With Coco going to tribal council, this was a perfect opportunity to flesh out the tribe dynamics. But things were left more confusing than ever on the blue tribe.
Cassidy & Karla (& James?) — Is this an alliance? Maybe. It’s sort of the remnants of Lindsay’s women’s alliance. But after they voted Lindsay out, how strong are the actual bonds in this group? While we saw them talking game together, we haven’t had any in-depth relationship bonding.
Geo & Ryan (Pair) — We at least know that these two have been working together from previous episodes. And Ryan did reiterate that he trusts Geo and wants him around. But there was no real focus on them working together as a strategic pair in this episode.
Karla — I’m keeping Karla at the top spot for now as her edit continues to look very strong. She was the one Coco member that got to acknowledge that Cody had played them. And she was the Coco member that spoke the most in the pre-tribal scramble, detailing her thoughts on the vote and why things had shifted from Geo to Lindsay. She also made it clear that Cassidy was not going home, and that proved to be right.
If there was one flaw in her edit in this episode, it was the sudden shift in her relationship with Geo. We had previously seen the pair of them bonding in the premiere, but here, Karla was ready to take Geo out. That’s perhaps more detrimental to Geo’s edit than Karla’s, but it’s still worth mentioning.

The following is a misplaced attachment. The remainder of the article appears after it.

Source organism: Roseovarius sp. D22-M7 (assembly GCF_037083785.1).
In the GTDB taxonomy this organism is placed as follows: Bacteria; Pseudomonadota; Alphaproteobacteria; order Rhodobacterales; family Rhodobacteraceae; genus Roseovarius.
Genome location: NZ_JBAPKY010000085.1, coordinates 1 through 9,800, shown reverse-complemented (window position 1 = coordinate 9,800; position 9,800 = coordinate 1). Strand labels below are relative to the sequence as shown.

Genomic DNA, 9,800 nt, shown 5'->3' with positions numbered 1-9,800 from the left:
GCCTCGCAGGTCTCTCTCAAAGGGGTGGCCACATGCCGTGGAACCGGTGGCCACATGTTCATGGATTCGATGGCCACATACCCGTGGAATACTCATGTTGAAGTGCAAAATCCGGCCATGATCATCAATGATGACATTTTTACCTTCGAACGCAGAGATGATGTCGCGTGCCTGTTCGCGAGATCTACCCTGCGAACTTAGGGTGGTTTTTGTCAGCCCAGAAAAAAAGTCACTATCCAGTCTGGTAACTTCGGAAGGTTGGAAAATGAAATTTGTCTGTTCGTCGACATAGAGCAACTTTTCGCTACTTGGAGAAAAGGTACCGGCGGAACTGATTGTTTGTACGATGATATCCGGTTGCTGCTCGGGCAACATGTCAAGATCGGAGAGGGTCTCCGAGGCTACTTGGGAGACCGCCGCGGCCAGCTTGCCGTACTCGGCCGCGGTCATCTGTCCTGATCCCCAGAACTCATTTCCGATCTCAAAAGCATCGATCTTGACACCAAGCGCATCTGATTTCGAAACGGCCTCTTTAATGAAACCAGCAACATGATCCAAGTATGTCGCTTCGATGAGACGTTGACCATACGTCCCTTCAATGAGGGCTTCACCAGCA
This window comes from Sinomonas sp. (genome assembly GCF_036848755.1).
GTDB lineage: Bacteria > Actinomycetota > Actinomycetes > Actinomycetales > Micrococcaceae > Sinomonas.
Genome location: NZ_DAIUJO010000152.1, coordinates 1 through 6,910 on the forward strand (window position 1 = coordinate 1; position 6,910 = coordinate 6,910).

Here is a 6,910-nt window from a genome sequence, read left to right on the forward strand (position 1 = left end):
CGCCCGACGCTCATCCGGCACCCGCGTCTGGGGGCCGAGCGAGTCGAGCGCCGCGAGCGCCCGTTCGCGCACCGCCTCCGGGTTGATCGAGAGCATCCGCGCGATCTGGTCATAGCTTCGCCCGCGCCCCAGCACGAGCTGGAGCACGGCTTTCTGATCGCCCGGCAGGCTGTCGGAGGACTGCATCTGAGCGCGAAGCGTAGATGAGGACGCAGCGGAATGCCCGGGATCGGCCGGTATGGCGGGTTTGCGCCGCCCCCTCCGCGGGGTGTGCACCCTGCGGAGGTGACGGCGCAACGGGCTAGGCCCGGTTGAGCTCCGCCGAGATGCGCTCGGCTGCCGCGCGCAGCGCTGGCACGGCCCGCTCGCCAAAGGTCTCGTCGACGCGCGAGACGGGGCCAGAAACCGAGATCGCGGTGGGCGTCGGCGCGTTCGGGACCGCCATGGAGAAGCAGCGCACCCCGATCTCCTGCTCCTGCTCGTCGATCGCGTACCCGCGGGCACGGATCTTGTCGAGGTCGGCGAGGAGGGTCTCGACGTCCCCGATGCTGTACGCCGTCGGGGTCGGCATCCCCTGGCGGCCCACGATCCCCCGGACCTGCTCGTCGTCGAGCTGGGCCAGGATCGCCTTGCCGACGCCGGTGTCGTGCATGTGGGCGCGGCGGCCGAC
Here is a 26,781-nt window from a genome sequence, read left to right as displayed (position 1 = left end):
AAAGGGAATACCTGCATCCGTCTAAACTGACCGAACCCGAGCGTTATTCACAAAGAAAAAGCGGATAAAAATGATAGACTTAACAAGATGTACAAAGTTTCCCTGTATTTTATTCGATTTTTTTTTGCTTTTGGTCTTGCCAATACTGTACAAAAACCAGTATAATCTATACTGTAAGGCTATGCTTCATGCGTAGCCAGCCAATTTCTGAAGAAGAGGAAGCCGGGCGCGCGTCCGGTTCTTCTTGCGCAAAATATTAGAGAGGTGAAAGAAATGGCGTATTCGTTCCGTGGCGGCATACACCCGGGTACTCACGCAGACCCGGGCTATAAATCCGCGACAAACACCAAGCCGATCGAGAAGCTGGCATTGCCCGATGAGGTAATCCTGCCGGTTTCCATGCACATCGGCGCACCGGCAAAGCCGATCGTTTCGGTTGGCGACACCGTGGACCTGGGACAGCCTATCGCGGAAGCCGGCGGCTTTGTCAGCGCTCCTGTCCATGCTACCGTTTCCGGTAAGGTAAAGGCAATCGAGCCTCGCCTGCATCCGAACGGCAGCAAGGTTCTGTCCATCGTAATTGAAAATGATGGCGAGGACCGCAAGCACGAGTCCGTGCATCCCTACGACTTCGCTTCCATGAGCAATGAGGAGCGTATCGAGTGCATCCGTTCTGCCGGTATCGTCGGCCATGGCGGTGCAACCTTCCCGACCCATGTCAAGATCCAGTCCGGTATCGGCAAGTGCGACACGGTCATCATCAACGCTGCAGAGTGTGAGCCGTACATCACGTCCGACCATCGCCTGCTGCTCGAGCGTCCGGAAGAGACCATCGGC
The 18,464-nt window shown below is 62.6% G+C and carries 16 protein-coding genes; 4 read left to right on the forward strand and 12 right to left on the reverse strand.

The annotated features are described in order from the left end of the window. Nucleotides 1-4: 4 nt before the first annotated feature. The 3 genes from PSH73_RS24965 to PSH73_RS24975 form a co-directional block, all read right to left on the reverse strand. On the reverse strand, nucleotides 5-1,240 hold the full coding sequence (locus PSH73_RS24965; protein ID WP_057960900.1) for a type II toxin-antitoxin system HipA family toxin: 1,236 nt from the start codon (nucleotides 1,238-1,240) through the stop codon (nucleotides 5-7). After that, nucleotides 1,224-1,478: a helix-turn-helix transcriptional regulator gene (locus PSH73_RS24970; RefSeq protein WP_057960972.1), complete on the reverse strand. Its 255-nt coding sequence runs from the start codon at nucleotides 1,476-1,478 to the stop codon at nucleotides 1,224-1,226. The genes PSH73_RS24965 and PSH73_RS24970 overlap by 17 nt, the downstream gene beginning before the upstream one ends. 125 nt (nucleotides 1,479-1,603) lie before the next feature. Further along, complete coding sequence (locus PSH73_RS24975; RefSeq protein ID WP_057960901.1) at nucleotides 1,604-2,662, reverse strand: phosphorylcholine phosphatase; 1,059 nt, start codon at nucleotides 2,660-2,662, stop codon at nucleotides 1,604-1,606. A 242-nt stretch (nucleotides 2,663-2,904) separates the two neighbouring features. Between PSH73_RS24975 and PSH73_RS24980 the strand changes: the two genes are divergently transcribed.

Jesse — Despite a quieter episode, Jesse is still in good standing. He didn’t receive any more suspicion or wariness from Dwight or Noelle, so he’s protected on that front, for now, anyway. And he also reestablished his character arc as the former gang member who turned a new leaf and is trying to play a smart and social game.
Sami — A minimal episode for Sami, but he at least reminded us of his current working relationship and shared his thoughts on the current camp dynamics. There was nothing to move him up the contender list, though.
At this point, I think it’s worth looking into some more of the potential under-the-radar or unexpected contenders. Karla, Jesse, and Sami remain the frontrunners, but their edits are perhaps too focal and clean for the time being, at least.
Survivor winners, especially these days, aren’t usually that straightforward. If we look back at the last two seasons, Survivor 41 saw Erika win with an under-the-radar pre-merge edit that didn’t really take off until the merge. And on Survivor 42, Maryanne began the season with a sort of kooky, OTT edit that almost acted as a distraction while the more straightforward strategic edits took precedence.
So, with that in mind, let’s take a look at this season’s potential Erika and/or Maryanne.
Cassidy — If this season is to have an UTR-type winner, I think Cassidy is the most likely of those remaining. She isn’t entirely invisible like Jeanine, and she’s spoken more about her overall strategic approach than the likes of Ryan and Owen.
Her plan is to play a sneaky game in the background so that people don’t realize she’s a threat until it’s too late. That definitely has similarities to Erika. There is even the animal analogy; remember, Erika was the lion, and Cassidy described her approach as a fox. There is also the similarity in one of her tribemates wanting to take her out pre-merge; for Erika, it was Deshawn, and for Cassidy, it’s Geo. It’ll be interesting to see if Cassidy & Geo becomes a long-term relationship like Erika & Deshawn in Survivor 41.
Cody — Now, Cody and Maryanne are very different personalities, but what they have in common is they’re both a big presence in their tribes and have OTT elements to their edit. It’s easy to overlook Cody because he is a bit of a wild card jokester. But in between those quirky moments, he does have relationships, alliances, and a pretty good grasp on the game.
I do think there are too many red flags for Cody to be the winner, but if there was to be another OTT-type character to claim the crown, Cody would make the most sense of this cast.